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Remembering a bold act by a PLP

It is just over two years since, in the run-up to the 2017 general election, Alfred Sears challenged Perry Christie for the post of Progressive Liberal Party (PLP) leader. Sears knew he could not win but wanted to oppose the most dysfunctional part of PLP culture: blind adherence to the leader.

Lynden Pindling, the long-time PLP “chief”, enshrined a cult of personality of “the leader” in the PLP. Pindling was Moses. Pindling was wise and all powerful. Pindling was the one the party could not do without.

Pindling made himself the hero character in the historic black story. He was “the emancipator”.

Christie inherited a party that conceived of its leader in those grandiose terms. Although he never accomplished anything that would warrant anyone thinking of him in historic terms, the followers of Pindling so deeply educated in his cult of personality transferred some of that zeal to the new person holding the post.

Christie failed spectacularly in his last term, from 2012 to 2017. The country wandered between recession and stagnation. Murders hit record highs. Empowered PLPs wasted taxpayer money in record fashion. Scandals were regular. There were high deficits despite higher taxation.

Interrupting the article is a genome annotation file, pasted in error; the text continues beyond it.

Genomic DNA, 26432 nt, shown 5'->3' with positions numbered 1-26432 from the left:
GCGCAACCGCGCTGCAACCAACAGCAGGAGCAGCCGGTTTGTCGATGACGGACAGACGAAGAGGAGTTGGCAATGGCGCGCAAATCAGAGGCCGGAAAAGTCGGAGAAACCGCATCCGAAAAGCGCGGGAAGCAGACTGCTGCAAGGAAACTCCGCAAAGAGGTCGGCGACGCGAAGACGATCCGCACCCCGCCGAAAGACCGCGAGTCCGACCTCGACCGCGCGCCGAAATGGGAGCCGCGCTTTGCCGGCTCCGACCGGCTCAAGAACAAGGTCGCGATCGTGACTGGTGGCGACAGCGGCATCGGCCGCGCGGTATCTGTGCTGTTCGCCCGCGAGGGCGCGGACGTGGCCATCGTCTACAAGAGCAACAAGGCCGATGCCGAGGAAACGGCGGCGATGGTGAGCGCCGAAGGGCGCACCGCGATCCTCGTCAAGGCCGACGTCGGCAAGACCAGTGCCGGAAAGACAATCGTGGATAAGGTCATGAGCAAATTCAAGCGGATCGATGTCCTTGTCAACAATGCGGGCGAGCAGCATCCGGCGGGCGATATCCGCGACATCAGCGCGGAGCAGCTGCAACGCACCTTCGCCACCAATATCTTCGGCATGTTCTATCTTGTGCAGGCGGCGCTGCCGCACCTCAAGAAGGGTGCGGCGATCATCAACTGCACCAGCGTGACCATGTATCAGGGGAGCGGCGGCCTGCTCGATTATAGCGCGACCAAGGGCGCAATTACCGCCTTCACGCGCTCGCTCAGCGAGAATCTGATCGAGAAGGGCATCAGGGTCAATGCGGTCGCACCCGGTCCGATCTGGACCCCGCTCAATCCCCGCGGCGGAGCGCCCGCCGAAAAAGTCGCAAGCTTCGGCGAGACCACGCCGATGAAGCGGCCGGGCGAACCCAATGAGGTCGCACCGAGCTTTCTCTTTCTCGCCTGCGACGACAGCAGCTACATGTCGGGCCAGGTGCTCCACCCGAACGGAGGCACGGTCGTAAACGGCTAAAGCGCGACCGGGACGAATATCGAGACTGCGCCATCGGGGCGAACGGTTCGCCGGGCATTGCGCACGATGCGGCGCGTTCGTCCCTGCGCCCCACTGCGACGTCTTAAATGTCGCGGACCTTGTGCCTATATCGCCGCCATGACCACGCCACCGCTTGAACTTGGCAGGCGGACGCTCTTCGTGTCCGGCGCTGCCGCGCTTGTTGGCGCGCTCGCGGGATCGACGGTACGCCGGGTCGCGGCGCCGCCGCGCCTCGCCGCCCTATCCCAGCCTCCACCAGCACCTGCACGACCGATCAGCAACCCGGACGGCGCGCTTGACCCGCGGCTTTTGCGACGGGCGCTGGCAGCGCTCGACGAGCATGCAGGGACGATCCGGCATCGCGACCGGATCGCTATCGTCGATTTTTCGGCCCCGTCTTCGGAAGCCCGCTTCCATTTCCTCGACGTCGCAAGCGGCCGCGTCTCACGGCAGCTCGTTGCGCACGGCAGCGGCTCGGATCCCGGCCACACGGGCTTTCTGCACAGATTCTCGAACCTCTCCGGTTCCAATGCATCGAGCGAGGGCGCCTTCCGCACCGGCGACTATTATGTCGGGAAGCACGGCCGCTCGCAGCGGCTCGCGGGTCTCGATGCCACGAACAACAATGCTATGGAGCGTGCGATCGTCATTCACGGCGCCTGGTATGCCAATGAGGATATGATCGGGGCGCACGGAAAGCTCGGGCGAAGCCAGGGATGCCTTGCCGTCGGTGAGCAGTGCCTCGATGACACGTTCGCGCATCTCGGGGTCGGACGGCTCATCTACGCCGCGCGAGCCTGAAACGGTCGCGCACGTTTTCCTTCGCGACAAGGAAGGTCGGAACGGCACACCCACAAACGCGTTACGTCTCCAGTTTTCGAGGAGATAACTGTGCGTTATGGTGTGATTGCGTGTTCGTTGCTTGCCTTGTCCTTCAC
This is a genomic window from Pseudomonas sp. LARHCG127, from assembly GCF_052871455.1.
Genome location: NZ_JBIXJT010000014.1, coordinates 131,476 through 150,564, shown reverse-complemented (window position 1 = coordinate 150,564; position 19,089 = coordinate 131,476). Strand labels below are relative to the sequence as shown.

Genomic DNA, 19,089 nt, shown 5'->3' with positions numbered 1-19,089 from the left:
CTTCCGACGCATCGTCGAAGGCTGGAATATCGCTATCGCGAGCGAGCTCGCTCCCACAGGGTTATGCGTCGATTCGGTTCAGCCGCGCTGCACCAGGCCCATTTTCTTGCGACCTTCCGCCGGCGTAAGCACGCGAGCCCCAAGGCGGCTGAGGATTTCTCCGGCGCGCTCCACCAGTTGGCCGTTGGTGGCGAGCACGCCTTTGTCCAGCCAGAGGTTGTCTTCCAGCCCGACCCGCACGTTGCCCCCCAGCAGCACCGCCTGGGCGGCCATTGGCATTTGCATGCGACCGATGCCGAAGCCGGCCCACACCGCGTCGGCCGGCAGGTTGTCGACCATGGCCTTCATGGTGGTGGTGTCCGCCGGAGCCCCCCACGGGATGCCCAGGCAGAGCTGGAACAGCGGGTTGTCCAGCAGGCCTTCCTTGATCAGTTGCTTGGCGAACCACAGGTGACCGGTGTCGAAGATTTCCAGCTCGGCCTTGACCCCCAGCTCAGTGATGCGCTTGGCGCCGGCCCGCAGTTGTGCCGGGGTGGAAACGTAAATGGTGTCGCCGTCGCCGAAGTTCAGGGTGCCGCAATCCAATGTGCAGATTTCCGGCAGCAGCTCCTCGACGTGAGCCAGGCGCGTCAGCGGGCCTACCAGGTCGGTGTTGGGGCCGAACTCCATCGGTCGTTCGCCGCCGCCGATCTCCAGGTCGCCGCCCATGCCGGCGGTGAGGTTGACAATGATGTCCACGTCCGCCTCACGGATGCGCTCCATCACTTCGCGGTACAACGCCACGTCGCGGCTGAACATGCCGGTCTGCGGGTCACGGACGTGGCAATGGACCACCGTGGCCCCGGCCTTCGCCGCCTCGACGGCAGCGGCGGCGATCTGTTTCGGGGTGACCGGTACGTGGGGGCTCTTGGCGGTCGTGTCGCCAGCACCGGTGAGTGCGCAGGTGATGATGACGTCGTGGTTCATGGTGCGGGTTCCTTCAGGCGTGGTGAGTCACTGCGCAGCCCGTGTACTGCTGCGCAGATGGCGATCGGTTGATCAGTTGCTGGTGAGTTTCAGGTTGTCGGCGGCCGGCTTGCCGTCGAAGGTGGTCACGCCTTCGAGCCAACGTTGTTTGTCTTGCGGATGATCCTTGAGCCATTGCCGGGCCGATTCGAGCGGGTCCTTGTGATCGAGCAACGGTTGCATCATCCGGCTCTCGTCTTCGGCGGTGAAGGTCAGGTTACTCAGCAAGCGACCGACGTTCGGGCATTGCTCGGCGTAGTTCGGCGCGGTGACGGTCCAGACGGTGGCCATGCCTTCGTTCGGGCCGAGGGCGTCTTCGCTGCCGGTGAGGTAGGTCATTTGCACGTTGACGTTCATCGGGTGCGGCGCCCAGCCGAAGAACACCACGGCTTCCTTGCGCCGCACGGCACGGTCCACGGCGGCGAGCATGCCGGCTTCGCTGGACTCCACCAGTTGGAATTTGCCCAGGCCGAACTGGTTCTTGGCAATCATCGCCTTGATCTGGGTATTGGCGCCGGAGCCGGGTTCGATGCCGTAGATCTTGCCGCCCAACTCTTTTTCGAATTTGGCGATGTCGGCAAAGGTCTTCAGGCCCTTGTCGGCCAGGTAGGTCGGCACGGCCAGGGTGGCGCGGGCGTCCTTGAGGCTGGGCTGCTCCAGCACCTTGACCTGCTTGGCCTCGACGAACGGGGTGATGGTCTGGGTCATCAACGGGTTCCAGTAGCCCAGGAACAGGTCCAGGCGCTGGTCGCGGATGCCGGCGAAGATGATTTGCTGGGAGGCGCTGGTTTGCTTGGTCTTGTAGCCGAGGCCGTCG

Another term of Christie would have been calamitous for the country.

Smart PLPs knew this. When we spoke with them privately they’d talk about Christie in the harshest terms. They thought he was incompetent. Yet in public, to the people, they’d call him a great leader and suggest he have five more years.

Their duplicity was stunning. To this day it is difficult to respect some opposition members who we know knew Christie was a threat to our commonwealth, yet they tried to convince Bahamians to reelect him.

Sears had courage. He thought Christie was a disaster. He stepped forward and challenged him.

Christie won, of course, by a large margin. On January 26, 2017, the PLP leader received 1,264 votes. Sears got 169 votes. Sears was heckled. Christie supporters shouted “one leader!” in delusional exuberance.

Christie, a few months later at the general election, led the PLP to a 20-point defeat, four seats, and he became the first sitting prime minister to lose his seat.

Sears was trying to warn his party. Yet, they were happy to giddily follow Christie to their political demise. Bahamians had developed contempt for Christie. It was palpable. Yet many of those, mesmerized by the PLP’s cult of the leader, could not see what was so obviously coming.

The PLP is revising its constitution. It should enshrine in there term limits for its leader. It would help the party move on from lost chiefs before it is too late. Thus far Pindling and Christie did the same thing: They wrecked the party at the end, deluded by ego. The people had to send them home in embarrassing fashion at general elections.

Sears was one of the few in the party who was brave enough to suggest a different path other than marching off the political cliff. It’s a shame more PLPs did not join him. He would have made a fine PLP leader then. And though time may have passed him by, he still would today.

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